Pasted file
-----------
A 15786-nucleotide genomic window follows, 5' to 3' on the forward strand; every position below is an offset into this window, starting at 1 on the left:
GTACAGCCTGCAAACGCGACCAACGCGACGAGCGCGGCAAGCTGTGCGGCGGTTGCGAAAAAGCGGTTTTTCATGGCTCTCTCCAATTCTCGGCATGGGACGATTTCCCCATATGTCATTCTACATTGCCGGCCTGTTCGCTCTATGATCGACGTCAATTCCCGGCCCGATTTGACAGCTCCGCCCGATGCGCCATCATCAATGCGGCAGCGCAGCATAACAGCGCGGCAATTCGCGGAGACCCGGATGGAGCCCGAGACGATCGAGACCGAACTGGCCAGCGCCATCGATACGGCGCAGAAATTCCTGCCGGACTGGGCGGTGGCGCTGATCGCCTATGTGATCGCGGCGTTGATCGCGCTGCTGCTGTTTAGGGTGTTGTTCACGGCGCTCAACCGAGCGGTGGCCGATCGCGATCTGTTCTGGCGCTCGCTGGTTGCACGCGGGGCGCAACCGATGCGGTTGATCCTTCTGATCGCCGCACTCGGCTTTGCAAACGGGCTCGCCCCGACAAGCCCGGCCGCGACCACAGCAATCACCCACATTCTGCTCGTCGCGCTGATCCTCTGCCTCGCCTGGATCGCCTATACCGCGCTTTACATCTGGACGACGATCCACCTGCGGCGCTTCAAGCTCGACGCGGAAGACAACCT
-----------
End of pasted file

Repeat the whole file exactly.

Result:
A 15786-nucleotide genomic window follows, 5' to 3' on the forward strand; every position below is an offset into this window, starting at 1 on the left:
GTACAGCCTGCAAACGCGACCAACGCGACGAGCGCGGCAAGCTGTGCGGCGGTTGCGAAAAAGCGGTTTTTCATGGCTCTCTCCAATTCTCGGCATGGGACGATTTCCCCATATGTCATTCTACATTGCCGGCCTGTTCGCTCTATGATCGACGTCAATTCCCGGCCCGATTTGACAGCTCCGCCCGATGCGCCATCATCAATGCGGCAGCGCAGCATAACAGCGCGGCAATTCGCGGAGACCCGGATGGAGCCCGAGACGATCGAGACCGAACTGGCCAGCGCCATCGATACGGCGCAGAAATTCCTGCCGGACTGGGCGGTGGCGCTGATCGCCTATGTGATCGCGGCGTTGATCGCGCTGCTGCTGTTTAGGGTGTTGTTCACGGCGCTCAACCGAGCGGTGGCCGATCGCGATCTGTTCTGGCGCTCGCTGGTTGCACGCGGGGCGCAACCGATGCGGTTGATCCTTCTGATCGCCGCACTCGGCTTTGCAAACGGGCTCGCCCCGACAAGCCCGGCCGCGACCACAGCAATCACCCACATTCTGCTCGTCGCGCTGATCCTCTGCCTCGCCTGGATCGCCTATACCGCGCTTTACATCTGGACGACGATCCACCTGCGGCGCTTCAAGCTCGACGCGGAAGACAACCT